Review: Fela!

8 Jan

In a change of tack that I think is apt for the new year, I will begin 2011 and a regrettably long blogging hiatus, with a London-based review of the musical Fela! that I saw this week at Southbank’s National Theatre.

When I have mentioned this show to some of my ill-cultured friends, the response has invariably been surprise at the misguided notion that there is now a musical hit based on Shakespeare’s Othello.  I want to dispel this notion at the get-go, though who knows what Lloyd-Webber may be working on at the moment.

Fela! is a musical based on the life of Fela Kuti, a Nigerian Afrobeat musician who might be described – if somewhat reductively – as Nigeria’s answer to Bob Marley. Like Bob, Fela was a black musician whose political music transcended his own country in a time when racial equality was not what it is today.  Iconic, not just for his music, but for his twenty-seven wives and the Lagos Shrine within which they lived, Fela’s life story is rich with theatrical opportunity.

In the show, this opportunity is seized with such gusto that the audience feels not only like spectators, but like a part of the life that is musically depicted for them. From the very moment we sat down, the stage band and dancers had already begun to build a tantalising atmosphere that it would be impossible not to feel a part of. The buzz of anticipation was not one that is always seen in big shows, and to add to the colour and sound coming from the stage, were the posters and large video screen plastering the walls of the theatre, that depicted still and moving images of Fela, his mother and other players in Fela’s Afrobeat and political movements.

When Fela himself came on (played by hugely charismatic Brit Rolan Bell), it really felt like we were in the presence of a great star. He led the way telling a story whose path did not follow any one straight line, but which jumped from event to event with surreal yet convincing talks with his hugely influential late mother, Funmilayo, represented not only by actress Melanie Marshall, but also by a portrait that loomed large above the stage, eerily glowing whenever Funmilayo was mentioned.

Fela! masterfully avoided the kind of cheesiness that is so often synonymous with musical theatre, by weaving music throughout every facet of the play so that it was not just a story-telling device, or an opportunity for singing along, but an essential part of the very feeling and essence of the show.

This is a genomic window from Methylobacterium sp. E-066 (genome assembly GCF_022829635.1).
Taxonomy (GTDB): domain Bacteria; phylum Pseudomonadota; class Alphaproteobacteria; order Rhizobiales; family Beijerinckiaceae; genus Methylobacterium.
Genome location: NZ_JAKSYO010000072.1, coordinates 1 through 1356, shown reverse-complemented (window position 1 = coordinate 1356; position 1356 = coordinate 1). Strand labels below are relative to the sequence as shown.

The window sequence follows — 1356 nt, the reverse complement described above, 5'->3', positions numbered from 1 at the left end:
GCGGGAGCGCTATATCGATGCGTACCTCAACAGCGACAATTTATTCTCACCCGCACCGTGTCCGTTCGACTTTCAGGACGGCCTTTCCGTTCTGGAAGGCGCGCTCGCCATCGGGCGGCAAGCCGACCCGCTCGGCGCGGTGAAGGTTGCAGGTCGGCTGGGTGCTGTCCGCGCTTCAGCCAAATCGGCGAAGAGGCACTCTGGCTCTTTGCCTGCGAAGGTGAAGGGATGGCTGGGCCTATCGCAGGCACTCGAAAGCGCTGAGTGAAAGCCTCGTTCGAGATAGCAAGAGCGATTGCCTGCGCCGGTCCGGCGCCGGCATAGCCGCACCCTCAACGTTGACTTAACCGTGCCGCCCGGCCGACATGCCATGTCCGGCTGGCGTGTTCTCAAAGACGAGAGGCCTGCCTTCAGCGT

As Fela, Bell sometimes spoke, sometimes sang, without there ever being a significant diversion from one to the other, and the amazing dances that were performed by the Shrine’s ever-present ‘area boys’ and Queens never seemed contrived, only a natural part of the show’s rhythm. The audience was encouraged to join in, and was for the most part, shaken out if its initial shyness. By the end of the evening, Bell/Fela’s calls for us to sing back  to him (‘Yeah yeah!’) were heartily, rather than tentativeley responded to.  I would have liked to see an audience, not bothered by English sensibilities,   getting involved in the dancing and singing of Fela! but cannot pretend that I was at the forefront of the audience participators. Never-the-less, the change in audience participation by the end of the show was itself, testament to the show’s triumph.

The only negative comment that I could make about Fela! was its length, which had me waning towards the end, but for everything else this is forgiven. I would absolutely recommend that anyone see this show, even if they do go expecting a musical take on a Shakespeare classic.


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